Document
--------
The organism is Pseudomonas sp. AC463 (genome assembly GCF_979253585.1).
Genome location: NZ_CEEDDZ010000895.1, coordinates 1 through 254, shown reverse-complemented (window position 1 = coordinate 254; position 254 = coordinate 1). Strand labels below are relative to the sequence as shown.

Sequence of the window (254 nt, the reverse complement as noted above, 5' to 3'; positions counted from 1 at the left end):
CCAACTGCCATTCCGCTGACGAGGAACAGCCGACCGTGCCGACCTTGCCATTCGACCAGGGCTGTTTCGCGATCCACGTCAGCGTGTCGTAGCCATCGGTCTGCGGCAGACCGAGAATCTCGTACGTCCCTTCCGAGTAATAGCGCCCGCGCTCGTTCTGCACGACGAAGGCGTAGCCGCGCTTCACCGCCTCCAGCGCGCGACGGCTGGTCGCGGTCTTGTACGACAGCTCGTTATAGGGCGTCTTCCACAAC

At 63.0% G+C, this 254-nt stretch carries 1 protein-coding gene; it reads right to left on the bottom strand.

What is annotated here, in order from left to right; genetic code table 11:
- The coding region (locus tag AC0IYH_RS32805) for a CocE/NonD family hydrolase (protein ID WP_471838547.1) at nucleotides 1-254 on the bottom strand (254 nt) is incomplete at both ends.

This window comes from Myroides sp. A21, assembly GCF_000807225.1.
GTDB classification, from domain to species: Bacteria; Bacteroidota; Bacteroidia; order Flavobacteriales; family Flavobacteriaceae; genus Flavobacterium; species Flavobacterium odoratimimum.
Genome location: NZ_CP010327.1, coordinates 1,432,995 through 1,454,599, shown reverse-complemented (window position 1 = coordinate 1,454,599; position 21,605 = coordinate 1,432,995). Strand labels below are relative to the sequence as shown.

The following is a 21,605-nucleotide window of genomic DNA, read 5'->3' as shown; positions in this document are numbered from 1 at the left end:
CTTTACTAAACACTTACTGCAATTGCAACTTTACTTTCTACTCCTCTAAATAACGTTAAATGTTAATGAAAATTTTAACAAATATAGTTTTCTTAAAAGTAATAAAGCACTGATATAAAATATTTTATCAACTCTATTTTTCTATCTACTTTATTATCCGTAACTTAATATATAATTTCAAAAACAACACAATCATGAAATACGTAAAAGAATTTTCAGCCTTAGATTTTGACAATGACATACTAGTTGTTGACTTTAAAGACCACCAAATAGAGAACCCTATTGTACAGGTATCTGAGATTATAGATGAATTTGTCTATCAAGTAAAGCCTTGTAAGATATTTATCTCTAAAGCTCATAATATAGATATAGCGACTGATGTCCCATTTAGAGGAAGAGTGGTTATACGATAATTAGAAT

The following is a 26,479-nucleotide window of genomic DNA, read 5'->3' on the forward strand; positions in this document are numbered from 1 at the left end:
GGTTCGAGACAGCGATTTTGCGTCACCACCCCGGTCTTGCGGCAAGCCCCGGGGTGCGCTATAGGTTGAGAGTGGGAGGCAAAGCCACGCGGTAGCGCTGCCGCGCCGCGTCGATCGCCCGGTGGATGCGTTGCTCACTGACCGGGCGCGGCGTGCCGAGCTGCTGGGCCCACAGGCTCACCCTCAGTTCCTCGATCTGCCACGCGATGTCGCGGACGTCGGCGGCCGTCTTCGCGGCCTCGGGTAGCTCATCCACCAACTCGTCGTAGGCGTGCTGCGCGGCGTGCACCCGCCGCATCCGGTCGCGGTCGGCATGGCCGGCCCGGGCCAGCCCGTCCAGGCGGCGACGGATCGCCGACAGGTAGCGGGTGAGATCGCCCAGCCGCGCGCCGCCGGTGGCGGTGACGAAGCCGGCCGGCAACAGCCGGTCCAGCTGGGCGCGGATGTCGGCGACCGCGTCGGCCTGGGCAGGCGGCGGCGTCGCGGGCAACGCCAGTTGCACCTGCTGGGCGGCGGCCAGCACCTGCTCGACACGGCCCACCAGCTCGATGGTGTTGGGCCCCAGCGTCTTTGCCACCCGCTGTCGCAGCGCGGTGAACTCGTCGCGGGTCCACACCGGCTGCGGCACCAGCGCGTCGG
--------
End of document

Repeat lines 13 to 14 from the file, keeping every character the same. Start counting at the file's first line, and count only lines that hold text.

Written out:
The following is a 26,479-nucleotide window of genomic DNA, read 5'->3' on the forward strand; positions in this document are numbered from 1 at the left end:
GGTTCGAGACAGCGATTTTGCGTCACCACCCCGGTCTTGCGGCAAGCCCCGGGGTGCGCTATAGGTTGAGAGTGGGAGGCAAAGCCACGCGGTAGCGCTGCCGCGCCGCGTCGATCGCCCGGTGGATGCGTTGCTCACTGACCGGGCGCGGCGTGCCGAGCTGCTGGGCCCACAGGCTCACCCTCAGTTCCTCGATCTGCCACGCGATGTCGCGGACGTCGGCGGCCGTCTTCGCGGCCTCGGGTAGCTCATCCACCAACTCGTCGTAGGCGTGCTGCGCGGCGTGCACCCGCCGCATCCGGTCGCGGTCGGCATGGCCGGCCCGGGCCAGCCCGTCCAGGCGGCGACGGATCGCCGACAGGTAGCGGGTGAGATCGCCCAGCCGCGCGCCGCCGGTGGCGGTGACGAAGCCGGCCGGCAACAGCCGGTCCAGCTGGGCGCGGATGTCGGCGACCGCGTCGGCCTGGGCAGGCGGCGGCGTCGCGGGCAACGCCAGTTGCACCTGCTGGGCGGCGGCCAGCACCTGCTCGACACGGCCCACCAGCTCGATGGTGTTGGGCCCCAGCGTCTTTGCCACCCGCTGTCGCAGCGCGGTGAACTCGTCGCGGGTCCACACCGGCTGCGGCACCAGCGCGTCGG